NTSB cites bollard failure in Boston boxship allision
The agency finds the Massachusetts Port Authority didn't provide suitable berthing for Helsinki Bridge
The following is a marine accident brief from the National Transportation Safety Board (NTSB):
(WASHINGTON) — On Dec. 6, 2017, at 0003 local time, the Panama-flagged containership Helsinki Bridge was moored in the Reserved Channel port side to the Paul W. Conley Container Terminal in Boston, Mass. While the vessel was engaged in cargo operations at night during a period of moderate-to-high winds, a mooring bollard to which five of the vessel’s head lines were secured failed. As a result of the bollard failure, the wind caused the vessel to drift away from the terminal and the remaining nine mooring lines to part. The vessel’s bow then swung across the channel and struck the Raymond L. Flynn Black Falcon Cruise Terminal pier. There were no reports of pollution and no injuries among the 24 crewmembers and 10 longshoremen on board. The damage was estimated at $570,000 for the vessel and $40,500 for both terminals.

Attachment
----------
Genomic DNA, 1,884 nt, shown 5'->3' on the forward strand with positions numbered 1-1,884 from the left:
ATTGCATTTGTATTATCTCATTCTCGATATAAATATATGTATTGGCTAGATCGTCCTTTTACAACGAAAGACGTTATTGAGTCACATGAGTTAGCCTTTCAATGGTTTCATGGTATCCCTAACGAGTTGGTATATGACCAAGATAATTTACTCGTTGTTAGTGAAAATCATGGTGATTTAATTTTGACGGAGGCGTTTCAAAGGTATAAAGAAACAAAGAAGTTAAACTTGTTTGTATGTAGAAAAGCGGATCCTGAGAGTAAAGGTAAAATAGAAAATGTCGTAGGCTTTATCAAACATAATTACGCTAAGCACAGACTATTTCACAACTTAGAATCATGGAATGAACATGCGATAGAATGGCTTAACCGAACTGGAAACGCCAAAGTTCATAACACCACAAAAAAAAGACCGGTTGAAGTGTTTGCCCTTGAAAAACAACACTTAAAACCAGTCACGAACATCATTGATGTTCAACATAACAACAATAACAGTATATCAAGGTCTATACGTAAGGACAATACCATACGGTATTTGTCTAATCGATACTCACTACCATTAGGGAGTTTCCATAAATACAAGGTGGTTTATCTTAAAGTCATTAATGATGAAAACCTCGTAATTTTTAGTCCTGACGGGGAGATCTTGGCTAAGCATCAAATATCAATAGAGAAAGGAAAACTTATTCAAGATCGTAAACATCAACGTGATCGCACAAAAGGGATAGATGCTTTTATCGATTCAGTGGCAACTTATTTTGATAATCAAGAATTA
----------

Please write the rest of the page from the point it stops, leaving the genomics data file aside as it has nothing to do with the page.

The National Transportation Safety Board determines that the probable cause of the breakaway of the containership Helsinki Bridge and subsequent allision with the Black Falcon Cruise Terminal was the failure of Massachusetts Port Authority to provide suitable berthing arrangements during ongoing construction at the Conley Container Terminal, which resulted in the overloading and failure of a single mooring bollard. Contributing to the accident was the lack of preparation by the vessel’s master, who was aware of the less-than-suitable mooring arrangements and the deteriorating weather forecast but took no mitigating action to address the situation.
Click here to read the full report.